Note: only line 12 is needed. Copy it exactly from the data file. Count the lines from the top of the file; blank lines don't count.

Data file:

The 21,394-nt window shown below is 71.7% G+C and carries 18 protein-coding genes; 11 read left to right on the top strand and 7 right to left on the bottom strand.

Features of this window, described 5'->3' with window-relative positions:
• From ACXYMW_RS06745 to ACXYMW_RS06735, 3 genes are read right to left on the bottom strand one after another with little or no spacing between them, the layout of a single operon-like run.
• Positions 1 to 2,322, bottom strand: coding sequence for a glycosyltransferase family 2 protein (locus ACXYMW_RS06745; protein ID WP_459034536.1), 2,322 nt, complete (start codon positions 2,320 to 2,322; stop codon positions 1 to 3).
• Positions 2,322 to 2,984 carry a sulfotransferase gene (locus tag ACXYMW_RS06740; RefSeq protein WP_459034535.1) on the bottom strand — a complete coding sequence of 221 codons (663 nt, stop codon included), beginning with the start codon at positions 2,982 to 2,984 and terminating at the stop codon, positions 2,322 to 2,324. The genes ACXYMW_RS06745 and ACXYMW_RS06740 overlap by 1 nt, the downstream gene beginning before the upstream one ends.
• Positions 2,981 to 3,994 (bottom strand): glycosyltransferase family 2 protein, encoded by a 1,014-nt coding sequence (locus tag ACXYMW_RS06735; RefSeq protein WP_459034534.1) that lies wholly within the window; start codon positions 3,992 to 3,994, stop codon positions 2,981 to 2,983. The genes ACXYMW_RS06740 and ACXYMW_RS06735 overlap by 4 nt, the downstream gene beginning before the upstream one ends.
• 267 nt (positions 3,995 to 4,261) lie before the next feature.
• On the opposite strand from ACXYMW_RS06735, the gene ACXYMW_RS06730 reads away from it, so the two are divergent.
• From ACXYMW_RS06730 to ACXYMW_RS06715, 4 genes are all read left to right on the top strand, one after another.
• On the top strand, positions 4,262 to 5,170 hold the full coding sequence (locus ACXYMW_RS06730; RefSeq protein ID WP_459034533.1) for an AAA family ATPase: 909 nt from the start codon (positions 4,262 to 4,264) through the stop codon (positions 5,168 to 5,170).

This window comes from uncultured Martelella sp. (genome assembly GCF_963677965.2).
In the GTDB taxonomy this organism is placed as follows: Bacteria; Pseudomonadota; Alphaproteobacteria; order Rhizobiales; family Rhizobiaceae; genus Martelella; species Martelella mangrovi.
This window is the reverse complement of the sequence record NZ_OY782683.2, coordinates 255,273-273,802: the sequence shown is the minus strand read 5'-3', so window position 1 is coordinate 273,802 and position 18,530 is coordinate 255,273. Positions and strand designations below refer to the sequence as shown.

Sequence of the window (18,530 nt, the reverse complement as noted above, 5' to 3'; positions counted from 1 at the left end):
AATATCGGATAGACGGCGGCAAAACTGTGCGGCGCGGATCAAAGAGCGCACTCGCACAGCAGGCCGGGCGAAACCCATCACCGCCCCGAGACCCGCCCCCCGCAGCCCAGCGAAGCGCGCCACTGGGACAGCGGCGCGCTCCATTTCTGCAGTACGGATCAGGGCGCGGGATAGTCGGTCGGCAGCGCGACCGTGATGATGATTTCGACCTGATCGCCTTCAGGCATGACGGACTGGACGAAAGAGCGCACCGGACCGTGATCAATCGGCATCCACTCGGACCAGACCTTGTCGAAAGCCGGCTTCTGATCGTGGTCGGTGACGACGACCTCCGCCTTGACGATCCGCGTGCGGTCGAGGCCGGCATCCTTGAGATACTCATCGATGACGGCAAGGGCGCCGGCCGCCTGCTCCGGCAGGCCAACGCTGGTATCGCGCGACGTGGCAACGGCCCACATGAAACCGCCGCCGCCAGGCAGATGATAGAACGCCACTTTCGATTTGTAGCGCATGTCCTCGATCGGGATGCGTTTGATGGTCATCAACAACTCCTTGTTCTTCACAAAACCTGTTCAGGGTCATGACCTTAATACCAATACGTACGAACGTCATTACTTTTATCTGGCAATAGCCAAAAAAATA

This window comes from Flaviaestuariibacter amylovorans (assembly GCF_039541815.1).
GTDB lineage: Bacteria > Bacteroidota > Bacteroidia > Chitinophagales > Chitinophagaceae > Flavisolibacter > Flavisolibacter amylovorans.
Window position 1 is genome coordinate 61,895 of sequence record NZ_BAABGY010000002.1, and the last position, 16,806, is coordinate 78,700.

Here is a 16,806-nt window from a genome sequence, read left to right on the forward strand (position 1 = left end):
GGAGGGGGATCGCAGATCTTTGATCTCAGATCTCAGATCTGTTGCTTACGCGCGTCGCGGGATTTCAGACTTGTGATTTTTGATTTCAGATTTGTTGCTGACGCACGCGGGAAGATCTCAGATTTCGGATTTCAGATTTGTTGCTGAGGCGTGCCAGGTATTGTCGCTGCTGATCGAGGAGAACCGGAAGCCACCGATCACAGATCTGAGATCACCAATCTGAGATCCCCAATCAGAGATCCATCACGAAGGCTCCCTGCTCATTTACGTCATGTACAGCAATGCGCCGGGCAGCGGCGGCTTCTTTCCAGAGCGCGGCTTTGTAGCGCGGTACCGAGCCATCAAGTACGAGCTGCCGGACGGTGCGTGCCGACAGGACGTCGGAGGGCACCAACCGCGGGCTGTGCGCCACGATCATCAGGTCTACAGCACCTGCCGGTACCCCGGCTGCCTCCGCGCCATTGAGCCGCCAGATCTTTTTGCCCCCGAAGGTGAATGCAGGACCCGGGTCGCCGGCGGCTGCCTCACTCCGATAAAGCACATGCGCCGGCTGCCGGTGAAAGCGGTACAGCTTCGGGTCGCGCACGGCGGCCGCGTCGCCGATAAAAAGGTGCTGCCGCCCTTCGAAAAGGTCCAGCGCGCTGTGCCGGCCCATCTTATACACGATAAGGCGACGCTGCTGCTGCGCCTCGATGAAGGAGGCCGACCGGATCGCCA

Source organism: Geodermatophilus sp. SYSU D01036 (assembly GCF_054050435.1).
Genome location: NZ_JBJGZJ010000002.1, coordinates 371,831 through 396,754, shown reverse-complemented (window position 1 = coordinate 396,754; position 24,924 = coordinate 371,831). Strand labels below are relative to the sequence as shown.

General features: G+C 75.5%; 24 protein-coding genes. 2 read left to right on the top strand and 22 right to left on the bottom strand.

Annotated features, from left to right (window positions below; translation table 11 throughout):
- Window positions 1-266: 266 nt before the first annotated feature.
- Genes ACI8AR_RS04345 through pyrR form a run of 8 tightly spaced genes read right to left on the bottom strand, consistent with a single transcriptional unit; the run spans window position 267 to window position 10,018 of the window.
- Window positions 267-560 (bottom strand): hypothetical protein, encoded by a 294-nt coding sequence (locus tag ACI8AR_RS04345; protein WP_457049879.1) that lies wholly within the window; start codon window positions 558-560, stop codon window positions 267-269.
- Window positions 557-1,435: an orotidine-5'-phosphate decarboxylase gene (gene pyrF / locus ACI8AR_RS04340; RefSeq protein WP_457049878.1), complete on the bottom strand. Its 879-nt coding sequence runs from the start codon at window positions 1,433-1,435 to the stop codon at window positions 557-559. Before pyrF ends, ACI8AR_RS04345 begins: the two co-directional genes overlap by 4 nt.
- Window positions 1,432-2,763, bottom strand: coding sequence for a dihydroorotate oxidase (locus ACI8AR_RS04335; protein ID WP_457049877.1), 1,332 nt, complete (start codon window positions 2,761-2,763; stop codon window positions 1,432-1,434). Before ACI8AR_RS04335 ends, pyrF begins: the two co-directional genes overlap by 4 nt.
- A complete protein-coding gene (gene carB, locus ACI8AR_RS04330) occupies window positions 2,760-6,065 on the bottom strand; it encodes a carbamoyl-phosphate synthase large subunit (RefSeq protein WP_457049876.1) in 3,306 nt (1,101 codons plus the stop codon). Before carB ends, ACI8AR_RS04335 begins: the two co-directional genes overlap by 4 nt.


In the GTDB taxonomy this organism is placed as follows: Bacteria; Pseudomonadota; Alphaproteobacteria; order Rhizobiales; family Rhizobiaceae; genus Martelella; species Martelella mangrovi.